• A 30-year-old male consultant making $70,000 in Boise, Idaho could get a $1,200 monthly benefit for about $18 a month, a $2,400 monthly benefit for $33, or a $3,630 monthly benefit for $48.
  • A 38-year-old female consultant making $95,000 in New Orleans would pay about $47 a month for a $1,600 monthly benefit, $90 a month for a $3,200 benefit, and $134 for a $4,800 benefit.
  • A 46-year-old male consultant making $140,000 in Atlanta would be quoted about $69 a month for a $2,200 monthly benefit, $135 for a $4,400 monthly benefit, and $201 for a $6,600 monthly benefit.
  • A 55-year-old female consultant earning $200,000 in Chicago would pay about $169 a month for a $3,100 monthly benefit, $334 for a $6,200 monthly benefit, and $502 for a $9,350 monthly benefit.

These quotes assume a five-year benefit period and a 90-day waiting period. The information displayed above features estimates that are being used solely for illustrative purposes. Individuals who fit the profiles described above may be subject to rates that are higher or lower than the rates shown here. To see your monthly personalized disability insurance rates, get a personalized quote with Breeze.

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What occupation class is a consultant?

Disability insurance companies group jobs into specific occupational classes. These classes take into account the hazards of the job and the difficulty in returning to work following a disability. Another factor is the claim experience associated with certain professions.

Insurance companies generally classify occupations on a scale of 1 to 5 or 6. Typically, the higher the numerical value of the classification the lower the rate available from the insurance company.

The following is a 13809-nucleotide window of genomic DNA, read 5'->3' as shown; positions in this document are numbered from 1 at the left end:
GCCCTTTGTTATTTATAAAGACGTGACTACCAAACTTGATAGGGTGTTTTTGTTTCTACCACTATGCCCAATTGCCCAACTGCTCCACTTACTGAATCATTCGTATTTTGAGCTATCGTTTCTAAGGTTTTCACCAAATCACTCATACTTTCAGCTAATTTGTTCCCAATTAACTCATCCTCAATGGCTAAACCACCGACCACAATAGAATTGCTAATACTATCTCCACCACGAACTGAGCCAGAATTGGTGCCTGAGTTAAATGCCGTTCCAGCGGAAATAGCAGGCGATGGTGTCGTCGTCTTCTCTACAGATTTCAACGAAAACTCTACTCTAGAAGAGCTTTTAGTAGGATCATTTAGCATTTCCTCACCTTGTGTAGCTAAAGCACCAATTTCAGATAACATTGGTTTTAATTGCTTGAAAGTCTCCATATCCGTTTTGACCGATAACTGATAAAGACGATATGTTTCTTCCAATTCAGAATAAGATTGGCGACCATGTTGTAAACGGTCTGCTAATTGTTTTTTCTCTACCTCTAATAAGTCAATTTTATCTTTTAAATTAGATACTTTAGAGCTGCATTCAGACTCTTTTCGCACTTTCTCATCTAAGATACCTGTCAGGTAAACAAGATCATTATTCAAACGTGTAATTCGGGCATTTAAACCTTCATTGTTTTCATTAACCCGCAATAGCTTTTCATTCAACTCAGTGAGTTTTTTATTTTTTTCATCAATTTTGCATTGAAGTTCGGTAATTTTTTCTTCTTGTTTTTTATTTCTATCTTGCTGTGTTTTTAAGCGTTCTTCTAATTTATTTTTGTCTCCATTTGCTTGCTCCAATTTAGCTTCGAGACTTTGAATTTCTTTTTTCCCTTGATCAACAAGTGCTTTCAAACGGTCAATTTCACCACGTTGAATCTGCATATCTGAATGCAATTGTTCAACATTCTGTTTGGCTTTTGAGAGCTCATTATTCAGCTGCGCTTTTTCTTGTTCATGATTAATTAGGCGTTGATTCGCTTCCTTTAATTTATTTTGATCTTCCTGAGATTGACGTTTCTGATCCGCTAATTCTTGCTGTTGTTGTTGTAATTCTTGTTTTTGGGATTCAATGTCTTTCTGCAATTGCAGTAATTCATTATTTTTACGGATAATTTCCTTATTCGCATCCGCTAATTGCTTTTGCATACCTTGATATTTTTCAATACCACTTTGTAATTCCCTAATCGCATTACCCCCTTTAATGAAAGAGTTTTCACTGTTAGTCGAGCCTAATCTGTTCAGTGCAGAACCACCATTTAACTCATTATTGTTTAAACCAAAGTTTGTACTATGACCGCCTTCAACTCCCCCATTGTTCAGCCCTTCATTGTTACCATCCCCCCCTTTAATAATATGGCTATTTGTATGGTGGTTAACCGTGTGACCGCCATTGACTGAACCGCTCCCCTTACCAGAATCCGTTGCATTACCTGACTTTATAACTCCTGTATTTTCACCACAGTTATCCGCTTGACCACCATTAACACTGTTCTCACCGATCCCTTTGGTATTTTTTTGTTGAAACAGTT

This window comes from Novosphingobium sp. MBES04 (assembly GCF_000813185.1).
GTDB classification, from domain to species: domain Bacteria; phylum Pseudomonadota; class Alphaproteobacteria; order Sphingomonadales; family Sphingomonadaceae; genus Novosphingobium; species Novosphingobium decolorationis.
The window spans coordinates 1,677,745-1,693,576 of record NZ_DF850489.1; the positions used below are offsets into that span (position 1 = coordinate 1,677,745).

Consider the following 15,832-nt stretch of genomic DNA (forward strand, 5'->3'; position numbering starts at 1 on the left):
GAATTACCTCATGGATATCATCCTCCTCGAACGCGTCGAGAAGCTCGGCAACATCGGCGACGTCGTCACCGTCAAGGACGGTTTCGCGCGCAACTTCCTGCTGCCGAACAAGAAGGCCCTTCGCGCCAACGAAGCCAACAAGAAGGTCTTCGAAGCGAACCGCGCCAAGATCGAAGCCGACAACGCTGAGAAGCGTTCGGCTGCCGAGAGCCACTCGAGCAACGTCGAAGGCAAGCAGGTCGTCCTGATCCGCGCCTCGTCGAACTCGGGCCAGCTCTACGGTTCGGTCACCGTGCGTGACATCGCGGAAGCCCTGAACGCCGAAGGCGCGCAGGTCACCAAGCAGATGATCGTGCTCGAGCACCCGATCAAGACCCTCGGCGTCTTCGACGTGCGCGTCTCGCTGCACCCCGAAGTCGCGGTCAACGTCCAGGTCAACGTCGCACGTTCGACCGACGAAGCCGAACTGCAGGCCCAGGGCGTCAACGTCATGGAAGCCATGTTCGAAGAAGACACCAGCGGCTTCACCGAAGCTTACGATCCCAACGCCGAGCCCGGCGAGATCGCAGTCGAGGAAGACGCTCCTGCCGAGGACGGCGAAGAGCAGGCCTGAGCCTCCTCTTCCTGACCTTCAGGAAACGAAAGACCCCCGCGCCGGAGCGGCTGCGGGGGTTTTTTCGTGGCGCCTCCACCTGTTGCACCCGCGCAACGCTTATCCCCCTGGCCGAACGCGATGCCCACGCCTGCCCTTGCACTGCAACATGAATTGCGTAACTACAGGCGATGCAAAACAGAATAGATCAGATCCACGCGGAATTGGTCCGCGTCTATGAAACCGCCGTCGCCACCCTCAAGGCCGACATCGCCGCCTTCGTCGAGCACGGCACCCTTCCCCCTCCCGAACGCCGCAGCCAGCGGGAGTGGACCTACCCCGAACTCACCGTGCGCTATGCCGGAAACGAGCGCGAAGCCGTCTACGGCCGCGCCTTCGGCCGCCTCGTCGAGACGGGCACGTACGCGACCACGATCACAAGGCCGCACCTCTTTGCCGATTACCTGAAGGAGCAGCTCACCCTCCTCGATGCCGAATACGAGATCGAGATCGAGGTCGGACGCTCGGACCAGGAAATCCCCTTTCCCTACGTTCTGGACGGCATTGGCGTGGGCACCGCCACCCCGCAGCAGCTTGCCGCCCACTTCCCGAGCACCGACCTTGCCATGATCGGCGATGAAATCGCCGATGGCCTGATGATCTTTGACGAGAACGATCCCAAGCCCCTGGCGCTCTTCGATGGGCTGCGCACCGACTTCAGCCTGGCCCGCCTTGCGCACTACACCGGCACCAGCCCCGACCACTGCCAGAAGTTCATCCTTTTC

Because consultants cover a wide range of tasks, specialties, and industries, disability insurers vary on how they rate the occupation. Therefore, it’s important for consultants to survey several providers to get the best deal.

Disability insurance companies typically rate consultants from a 3 to a 5. Some companies offer different classes based on income levels. Others classify consultants based on the industry they primarily consult in; for example, a human resources consultant will be rated similarly to those working in human resources.

Consultants can specialize in a variety of industries or disciplines, such as management, IT, human resources, marketing, or compliance. But one thing most consultants have in common is the need for disability insurance to protect their income against the risk of being unable to work due to injury or illness.


Jack Wolstenholm is the head of content at Breeze.

The information and content provided herein is for educational purposes only, and should not be considered legal, tax, investment, or financial advice, recommendation, or endorsement. Breeze does not guarantee the accuracy, completeness, reliability or usefulness of any testimonials, opinions, advice, product or service offers, or other information provided here by third parties. Individuals are encouraged to seek advice from their own tax or legal counsel.